Thursday, January 20, 2011

Grandfather's Tale--An Introduction

Having named this blog after the LEGO epic I've been working at with an erstwhile schedule, and having said that I plan to use it to promote that same epic just a little bit more, I feel like I ought to give a proper introduction to Grandfather's Tale.

The premise of the story is simple enough: an elderly minifig gathers the village whippersnappers, and tells them the story of some great hero of their past.

(It's worth noting, as an aside, that I think my minifig photography skills have improved since the epic started. In the mythical "someday" that everyone has, I'd like to redo the opening here... but we all know that will never happen.)

Who is this old geezer? Why does he want to entertain these silly children? Does his story have a nice beginning, middle, and end? Or is it just some long ramble that will last as long as I have interest?

All of these are good questions, but they're not really germane to the story. The story is about Marcel of Flamond, about Princess Anne daughter of Charles, about Giles and Humbert. The grandfather is an excuse for me to use a more personal narrative voice, and to interject more exposition in a dialogue form with the kids.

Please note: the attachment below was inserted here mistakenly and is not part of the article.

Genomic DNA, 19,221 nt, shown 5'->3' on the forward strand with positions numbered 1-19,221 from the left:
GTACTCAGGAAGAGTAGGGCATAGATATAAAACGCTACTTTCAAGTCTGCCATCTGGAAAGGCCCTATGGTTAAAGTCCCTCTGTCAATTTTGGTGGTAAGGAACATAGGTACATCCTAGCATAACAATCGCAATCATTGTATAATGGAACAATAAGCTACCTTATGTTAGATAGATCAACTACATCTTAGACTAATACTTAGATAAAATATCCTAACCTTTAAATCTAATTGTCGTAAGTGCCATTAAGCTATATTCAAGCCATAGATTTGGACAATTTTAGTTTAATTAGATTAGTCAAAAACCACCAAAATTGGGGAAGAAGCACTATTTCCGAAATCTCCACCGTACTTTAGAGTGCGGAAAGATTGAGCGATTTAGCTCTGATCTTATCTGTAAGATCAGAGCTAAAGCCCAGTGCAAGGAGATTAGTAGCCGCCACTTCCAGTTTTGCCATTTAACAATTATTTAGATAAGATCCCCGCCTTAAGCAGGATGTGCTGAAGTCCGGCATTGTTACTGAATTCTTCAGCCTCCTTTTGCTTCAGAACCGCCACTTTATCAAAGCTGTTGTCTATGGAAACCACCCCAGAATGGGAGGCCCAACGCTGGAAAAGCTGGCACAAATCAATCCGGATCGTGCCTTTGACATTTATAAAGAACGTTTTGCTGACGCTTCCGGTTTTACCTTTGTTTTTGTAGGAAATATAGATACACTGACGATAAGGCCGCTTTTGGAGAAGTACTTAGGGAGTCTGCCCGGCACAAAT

Of course, I'm an English student, and one of the things they teach us English students is that the narrator is never neutral, never completely free of bias. S/he might be reliable... but that doesn't mean s/he doesn't add a slant.

Mind you, the grandfather isn't a "s/he." He's a he--and he's an old he who's been kicking around Liondom (as I call the Kingdom of the Lions and Falcons) for some time now. I actually do have a bit of an idea in the back of my mind concerning the grandfather, but it's something I'm only toying with and haven't made my mind up. Until and unless you hear otherwise, ignore him and and the kids, except as instances of humour and exposition.

Speaking of exposition, that's really all that Chapter One of the Tale is about. Here we learn just enough about Lion history to get some context for the story and get the ball moving--and to get a brief introduction (and I do mean brief!) to two of the major characters: Marcel and Anne. We'll meet the two other major characters of the first several chapters, Giles and Humbert, in Chapter Two, where the action really begins.

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